Killer Whale or Orca – Orcinus orca
The Killer Whale, also known as the Great Killer Whale (to differentiate it from the small killer whale), Orca, actually belongs to the family of dolphins (Delphinidae) and is therefore part of the infraorder of whales (Cetacea). Orcinus orca was first described by Linnaeus in 1758.
Although individual animals sometimes show strong differences, a division into several species and subspecies could not be established so far. However, the results of a study done in 2010 strongly support a subdivision. However, a formal initial description has not yet taken place.
Description, Anatomy & Characteristics
The Killer Whale is the largest species in the family of dolphins. While males become up to 9,80m long, it is “only” 8,50m with females. So far a maximum weight of 6.6t has been recorded for a 7.65m long bull.
The length of the fin is up to 1.80m, the flippers are up to 2m long and the fluke can be up to 2.8m wide.
A very characteristic feature of Orcinus orca is its colouring. The back and flanks are black, while the belly is white. It also has a white spot behind the eye and a white area on the flanks, just behind the centre of the body. There is a greyish spot behind the fin. Researchers can distinguish individual individuals both by the pigmentation of the grey spot and by the shape of the fin.
Habitat, Distribution & Occurrence
The Killer Whale occurs worldwide, in almost all seas and oceans. However, it is to be seen rather rarely in tropical waters. Most animals can be found in the North Pacific, North Atlantic and the polar seas.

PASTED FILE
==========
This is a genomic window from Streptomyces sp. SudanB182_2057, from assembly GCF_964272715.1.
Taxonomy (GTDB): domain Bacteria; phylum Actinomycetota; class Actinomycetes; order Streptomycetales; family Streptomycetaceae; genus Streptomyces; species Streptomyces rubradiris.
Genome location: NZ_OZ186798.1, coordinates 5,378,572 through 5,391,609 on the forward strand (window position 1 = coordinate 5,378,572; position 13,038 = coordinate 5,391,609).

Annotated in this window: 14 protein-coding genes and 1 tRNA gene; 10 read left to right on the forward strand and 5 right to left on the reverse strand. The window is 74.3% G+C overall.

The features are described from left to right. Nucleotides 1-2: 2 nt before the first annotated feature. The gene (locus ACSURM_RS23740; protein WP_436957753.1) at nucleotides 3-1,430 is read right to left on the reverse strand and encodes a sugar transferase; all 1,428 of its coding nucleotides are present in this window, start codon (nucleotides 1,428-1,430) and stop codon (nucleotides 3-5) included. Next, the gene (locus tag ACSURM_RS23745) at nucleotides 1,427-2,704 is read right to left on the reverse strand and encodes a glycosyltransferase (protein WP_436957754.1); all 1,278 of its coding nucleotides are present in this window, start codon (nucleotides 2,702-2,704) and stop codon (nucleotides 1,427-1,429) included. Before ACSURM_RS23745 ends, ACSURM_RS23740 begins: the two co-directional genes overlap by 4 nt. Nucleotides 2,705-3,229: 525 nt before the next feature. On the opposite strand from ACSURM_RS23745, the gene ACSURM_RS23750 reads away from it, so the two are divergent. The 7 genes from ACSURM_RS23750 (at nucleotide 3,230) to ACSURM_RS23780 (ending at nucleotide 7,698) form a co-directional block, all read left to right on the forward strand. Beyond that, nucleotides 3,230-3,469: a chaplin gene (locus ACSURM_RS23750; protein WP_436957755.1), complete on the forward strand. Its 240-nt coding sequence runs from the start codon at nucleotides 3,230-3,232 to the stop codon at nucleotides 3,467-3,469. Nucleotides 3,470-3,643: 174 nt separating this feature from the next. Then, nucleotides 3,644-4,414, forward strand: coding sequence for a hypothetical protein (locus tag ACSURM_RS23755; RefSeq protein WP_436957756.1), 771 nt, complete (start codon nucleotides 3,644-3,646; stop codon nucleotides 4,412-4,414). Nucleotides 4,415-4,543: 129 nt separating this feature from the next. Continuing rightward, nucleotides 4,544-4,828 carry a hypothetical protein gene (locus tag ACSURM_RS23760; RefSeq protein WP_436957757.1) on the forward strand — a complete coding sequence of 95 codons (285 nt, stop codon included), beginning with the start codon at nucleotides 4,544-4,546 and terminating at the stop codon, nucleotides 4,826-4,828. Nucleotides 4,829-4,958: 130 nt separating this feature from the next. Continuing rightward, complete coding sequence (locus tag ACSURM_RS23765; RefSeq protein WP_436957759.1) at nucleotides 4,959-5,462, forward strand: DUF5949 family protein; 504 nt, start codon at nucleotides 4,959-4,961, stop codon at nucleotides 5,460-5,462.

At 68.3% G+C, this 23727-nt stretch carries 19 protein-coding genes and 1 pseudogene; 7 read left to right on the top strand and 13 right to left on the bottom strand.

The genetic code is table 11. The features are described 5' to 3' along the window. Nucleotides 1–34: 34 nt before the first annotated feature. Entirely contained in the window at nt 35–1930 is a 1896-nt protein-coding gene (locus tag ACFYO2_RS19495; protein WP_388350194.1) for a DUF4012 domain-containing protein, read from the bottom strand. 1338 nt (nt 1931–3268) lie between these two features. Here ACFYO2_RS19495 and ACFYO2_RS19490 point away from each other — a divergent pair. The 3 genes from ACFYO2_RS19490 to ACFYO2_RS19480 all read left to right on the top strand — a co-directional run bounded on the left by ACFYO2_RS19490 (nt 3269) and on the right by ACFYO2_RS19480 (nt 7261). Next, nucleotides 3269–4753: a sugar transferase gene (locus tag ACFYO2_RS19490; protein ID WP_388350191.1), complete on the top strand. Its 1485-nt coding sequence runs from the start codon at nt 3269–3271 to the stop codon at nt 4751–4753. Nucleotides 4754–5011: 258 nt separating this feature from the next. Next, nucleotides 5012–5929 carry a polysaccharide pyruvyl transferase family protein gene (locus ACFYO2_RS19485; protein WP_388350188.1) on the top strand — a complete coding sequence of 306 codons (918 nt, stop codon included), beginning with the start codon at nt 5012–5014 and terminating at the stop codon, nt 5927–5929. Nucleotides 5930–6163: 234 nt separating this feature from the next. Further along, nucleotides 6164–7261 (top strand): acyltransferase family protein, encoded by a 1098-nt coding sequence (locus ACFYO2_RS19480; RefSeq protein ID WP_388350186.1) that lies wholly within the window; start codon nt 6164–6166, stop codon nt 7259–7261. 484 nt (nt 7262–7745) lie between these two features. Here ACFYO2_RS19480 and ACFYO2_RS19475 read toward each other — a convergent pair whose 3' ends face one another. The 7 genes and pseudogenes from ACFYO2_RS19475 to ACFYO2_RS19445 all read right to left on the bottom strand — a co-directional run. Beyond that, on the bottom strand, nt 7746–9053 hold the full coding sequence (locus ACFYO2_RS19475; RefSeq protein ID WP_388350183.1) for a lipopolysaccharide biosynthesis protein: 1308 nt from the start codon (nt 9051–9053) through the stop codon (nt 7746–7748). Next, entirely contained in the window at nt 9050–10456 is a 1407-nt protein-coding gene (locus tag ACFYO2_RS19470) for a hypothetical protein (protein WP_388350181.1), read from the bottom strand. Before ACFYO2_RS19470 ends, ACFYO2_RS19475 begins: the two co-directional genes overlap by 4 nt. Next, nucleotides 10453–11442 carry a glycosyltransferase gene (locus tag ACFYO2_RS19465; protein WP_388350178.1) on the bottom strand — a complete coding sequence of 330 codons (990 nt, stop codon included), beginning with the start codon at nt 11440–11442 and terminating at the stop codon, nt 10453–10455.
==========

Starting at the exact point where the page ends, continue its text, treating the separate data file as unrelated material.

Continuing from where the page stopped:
Killer Whales like to be close to the coasts. In the course of the climate change one could observe that they advance ever further north. These regions were previously inaccessible due to the ice cover.
When scuba diving in the Canary Islands it is almost impossible to see Orcinus orca as it is already rare around the Canaries.
Biology & Feeding
As diverse as the appearance of the Killer Whale, is also its way of life. To explain everything here is currently beyond my time frame. Who needs more information will find it in the sources!
The Orca forms groups between 5 and 70 animals.
They stand at the end of the food chain and feed accordingly on relatively large prey animals. Over 140 species of fish, marine mammals, birds, cephalopods and sea turtles are known to be hunted by Orcinus orca. They use different, sometimes complex strategies.